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Card of the Week (and Hall of Fame poll): 1997 Bowman Chrome International Refractors #127 Andruw Jones

Posted by Andy on September 8, 2011

So much to say about this card...

I better keep it in bullet format so that we can get to the Hall of Fame poll below:

  • By 1997, the card industry was way into overload production with all sorts of ridiculous variations. For this card, there was the regular Bowman base card, the Bowman chrome card, the Bowman international card, and the Bowman international chrome refractor card shown above. At the time, people loved these gimmick cards. They are still made today, but interest seems to have waned significantly.
  • Bowman became the card issue dedicated to rookie and propsect cards and remains as such today. They also liked to make cards of young stars, as Jones was in 1997.
  • The background of the card is meant to feature the flag of the home country of the player. Many of you probably know that Jones is the most successful big-leaguer from Curaçao (and kudos if you can name the first big-leaguer from Curaçao.) Interestingly, if you do a Google image search for "Curacao flag" you'll see that the flag is nothing like what's shown on the card. That's because until 2010, Curacao was actually considered a territory of the Netherlands Antilles, and that's the flag shown on the card.
  • This card probably looks a lot better in real life. It's shiny. In these scans, it looks remarkably drab. The one thing I like about the design is the use of dual photos, especially with one being an action shot and one a closeup.
  • The copy on the back is simple and I do enjoy the witty "Yes--all of them". (Does this remind anybody else of the scene in Austin Powers?)

Now let's talk about Jones and his qualifications for the Hall of Fame.

I'll just put out some quick bullets and let you folks take it from there.

For Andruw Jones in the Hall of Fame

Against Andruw Jones in the Hall of Fame

  • Because so much of his WAR came from defense, it means that his oWAR isn't all that impressive. At 36.4, he's right around Don Mattingly, Greg Luzinski, and Tony Oliva. Those guys certainly aren't slouches, but none of them is in the Hall of Fame.
  • His career OPS+ of 111 is nice but not particularly special. Here's a list of 20 guys with a similar OPS+ in a similar number of career PAs. There are 4 Hall of Famers on there but they are all infielders from the first half of the 20th century. Similar outfielders include Dusty Baker, Carlos Lee, and Amos Otis.
  • Other than dWAR, his only top-50 career stat is HR, and he's played during a HR-heavy era.
  • It's going to be hard to overlook his bad 2007 at Age 30 and his horrendous 2008 at Age 31.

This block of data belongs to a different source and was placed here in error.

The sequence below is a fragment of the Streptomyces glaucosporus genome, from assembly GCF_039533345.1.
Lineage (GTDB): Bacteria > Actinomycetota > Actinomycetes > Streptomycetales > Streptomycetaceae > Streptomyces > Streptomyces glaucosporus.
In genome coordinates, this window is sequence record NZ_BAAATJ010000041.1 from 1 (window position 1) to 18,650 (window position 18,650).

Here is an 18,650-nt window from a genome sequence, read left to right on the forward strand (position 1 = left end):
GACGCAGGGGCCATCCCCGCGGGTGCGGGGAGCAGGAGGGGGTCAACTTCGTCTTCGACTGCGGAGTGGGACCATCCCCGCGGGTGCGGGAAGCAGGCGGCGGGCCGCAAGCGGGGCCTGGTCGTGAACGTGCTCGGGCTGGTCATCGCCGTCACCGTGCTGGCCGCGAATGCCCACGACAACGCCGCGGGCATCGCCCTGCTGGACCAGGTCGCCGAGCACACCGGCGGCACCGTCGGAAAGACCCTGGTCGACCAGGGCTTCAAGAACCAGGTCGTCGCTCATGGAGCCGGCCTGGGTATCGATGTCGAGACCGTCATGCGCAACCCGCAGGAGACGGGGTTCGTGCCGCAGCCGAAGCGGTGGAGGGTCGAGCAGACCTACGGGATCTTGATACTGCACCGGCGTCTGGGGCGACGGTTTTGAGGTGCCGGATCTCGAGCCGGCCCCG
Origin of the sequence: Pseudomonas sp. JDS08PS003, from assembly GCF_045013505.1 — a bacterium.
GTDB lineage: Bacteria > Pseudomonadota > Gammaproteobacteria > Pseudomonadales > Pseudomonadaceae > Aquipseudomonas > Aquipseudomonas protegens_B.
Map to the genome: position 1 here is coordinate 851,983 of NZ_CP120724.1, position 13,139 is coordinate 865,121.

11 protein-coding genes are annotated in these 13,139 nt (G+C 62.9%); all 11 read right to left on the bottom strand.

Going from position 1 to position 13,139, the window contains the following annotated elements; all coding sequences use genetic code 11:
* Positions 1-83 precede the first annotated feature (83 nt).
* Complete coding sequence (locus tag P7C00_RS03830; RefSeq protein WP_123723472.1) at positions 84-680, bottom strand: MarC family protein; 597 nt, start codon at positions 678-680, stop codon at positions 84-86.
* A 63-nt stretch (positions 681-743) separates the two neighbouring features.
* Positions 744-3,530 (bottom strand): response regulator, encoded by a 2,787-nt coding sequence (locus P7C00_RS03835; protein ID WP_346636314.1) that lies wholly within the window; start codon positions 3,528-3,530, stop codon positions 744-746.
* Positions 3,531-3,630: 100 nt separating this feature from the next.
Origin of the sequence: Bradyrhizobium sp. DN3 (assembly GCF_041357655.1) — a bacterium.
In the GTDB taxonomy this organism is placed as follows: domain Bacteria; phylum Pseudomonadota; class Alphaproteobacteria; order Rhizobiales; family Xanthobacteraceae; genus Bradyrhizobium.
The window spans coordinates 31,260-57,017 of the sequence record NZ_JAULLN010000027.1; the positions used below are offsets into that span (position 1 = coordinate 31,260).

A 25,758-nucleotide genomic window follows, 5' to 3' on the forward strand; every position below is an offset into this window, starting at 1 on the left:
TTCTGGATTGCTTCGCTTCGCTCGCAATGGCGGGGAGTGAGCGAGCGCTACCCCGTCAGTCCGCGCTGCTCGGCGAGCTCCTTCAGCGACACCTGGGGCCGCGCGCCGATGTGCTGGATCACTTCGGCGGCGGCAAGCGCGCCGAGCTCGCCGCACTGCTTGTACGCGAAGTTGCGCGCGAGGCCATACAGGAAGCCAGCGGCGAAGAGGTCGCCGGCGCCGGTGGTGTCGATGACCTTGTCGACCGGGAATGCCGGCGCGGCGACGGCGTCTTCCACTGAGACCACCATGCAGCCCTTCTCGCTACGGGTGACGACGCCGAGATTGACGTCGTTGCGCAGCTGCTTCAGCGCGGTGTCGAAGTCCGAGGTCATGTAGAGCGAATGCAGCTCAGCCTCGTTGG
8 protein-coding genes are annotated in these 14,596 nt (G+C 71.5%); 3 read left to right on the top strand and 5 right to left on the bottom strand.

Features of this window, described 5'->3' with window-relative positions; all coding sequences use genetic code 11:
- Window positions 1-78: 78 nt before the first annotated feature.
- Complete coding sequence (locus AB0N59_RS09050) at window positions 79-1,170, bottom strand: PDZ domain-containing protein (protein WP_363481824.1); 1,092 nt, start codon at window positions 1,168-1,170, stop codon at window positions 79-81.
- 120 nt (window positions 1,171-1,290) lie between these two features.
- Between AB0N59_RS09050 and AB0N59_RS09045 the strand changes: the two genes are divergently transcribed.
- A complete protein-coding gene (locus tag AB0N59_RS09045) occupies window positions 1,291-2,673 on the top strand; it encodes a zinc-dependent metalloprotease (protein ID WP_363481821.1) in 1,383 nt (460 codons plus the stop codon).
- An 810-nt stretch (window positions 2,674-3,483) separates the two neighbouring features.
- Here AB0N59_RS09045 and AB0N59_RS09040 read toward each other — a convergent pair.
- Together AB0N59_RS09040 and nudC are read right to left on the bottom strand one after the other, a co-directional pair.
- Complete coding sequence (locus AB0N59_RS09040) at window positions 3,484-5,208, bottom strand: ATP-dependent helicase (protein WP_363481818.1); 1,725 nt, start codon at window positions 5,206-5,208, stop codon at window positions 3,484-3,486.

121 Responses to “Card of the Week (and Hall of Fame poll): 1997 Bowman Chrome International Refractors #127 Andruw Jones”

  1. jr Says:


    I should have clarified my point a little better. The guys you mentioned all had short careers, unlike Andruw Jones who had a good career run 10 years and has been miserable for the last 5 seasons. All of the guys you mentioned not only had short careers, but were DOMINANT during them. Andruw Jones maybe had 2 seasons that were the equivilant of Kiner and Greenberg.

  2. Kevin Says:

    Andruw Jones has been a pretty good player for a long time, minus '07 and '08 (which hurts). But 400HR playing most of his career in the steroids era is not good enough to get you in. Had he racked up those stats playing in the 70s and 80s while still experiencing the level of postseason exposure/success I would think he would get in. There are probably a few HOF's who are marginal who he compares favorably to, but I couldn't vote him in.

    As for the card, the late '90s baseball card industry got like the NBA dunk contest - yeah it was cool at first now everyone is tired of it and doesn't pay attention. When I collected a lot of cards in the late 70s and 80s with only 3 companies to choose from it seemed much more special. Plus the cards were only 25-35 cents per pack and my allowance would go a long way. If I was a kid I couldn't fathom shelling out $4-$7 per pack for a 10-card special edition gimmick pack.

  3. Lawrence Azrin Says:

    @89/Steve Says: #83 What about Harland Clift?
    Steve, Clift had a nice five/six year peak as the first modern power-hitting third baseman, but his career was just too short (1582 G), plus his peak was very good but not great. He would be one of the best players never to get a HOF vote (my choices: J. Wynn, C. Cooper, M. Cuellar)

    In this way he is similar to his #1 comp, Ken Keltner, except Keltner played on mostly good/excellent Indians teams, while Clift had the misfortune to play mostly for Browns teams that not only never contended (except 1942), but were often amongst the worst teams in the AL (90+ losses four years). Bill James does an excellent job putting Clift's career in context in the NBJHA.